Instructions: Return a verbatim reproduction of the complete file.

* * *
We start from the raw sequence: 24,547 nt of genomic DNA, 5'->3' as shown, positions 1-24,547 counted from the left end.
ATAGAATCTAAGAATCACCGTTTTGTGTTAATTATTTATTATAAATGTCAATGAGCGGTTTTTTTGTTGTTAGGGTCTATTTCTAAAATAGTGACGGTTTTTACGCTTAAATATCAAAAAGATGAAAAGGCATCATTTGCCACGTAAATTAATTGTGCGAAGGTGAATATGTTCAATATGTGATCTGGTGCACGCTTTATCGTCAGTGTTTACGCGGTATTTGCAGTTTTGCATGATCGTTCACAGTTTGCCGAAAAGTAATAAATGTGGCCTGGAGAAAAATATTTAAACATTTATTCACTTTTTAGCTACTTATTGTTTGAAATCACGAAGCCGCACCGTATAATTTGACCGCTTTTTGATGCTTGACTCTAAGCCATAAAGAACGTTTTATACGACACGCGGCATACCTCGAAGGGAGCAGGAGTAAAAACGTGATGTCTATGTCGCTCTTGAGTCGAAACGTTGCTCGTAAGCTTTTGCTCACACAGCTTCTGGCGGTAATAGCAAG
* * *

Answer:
We start from the raw sequence: 24,547 nt of genomic DNA, 5'->3' as shown, positions 1-24,547 counted from the left end.
ATAGAATCTAAGAATCACCGTTTTGTGTTAATTATTTATTATAAATGTCAATGAGCGGTTTTTTTGTTGTTAGGGTCTATTTCTAAAATAGTGACGGTTTTTACGCTTAAATATCAAAAAGATGAAAAGGCATCATTTGCCACGTAAATTAATTGTGCGAAGGTGAATATGTTCAATATGTGATCTGGTGCACGCTTTATCGTCAGTGTTTACGCGGTATTTGCAGTTTTGCATGATCGTTCACAGTTTGCCGAAAAGTAATAAATGTGGCCTGGAGAAAAATATTTAAACATTTATTCACTTTTTAGCTACTTATTGTTTGAAATCACGAAGCCGCACCGTATAATTTGACCGCTTTTTGATGCTTGACTCTAAGCCATAAAGAACGTTTTATACGACACGCGGCATACCTCGAAGGGAGCAGGAGTAAAAACGTGATGTCTATGTCGCTCTTGAGTCGAAACGTTGCTCGTAAGCTTTTGCTCACACAGCTTCTGGCGGTAATAGCAAG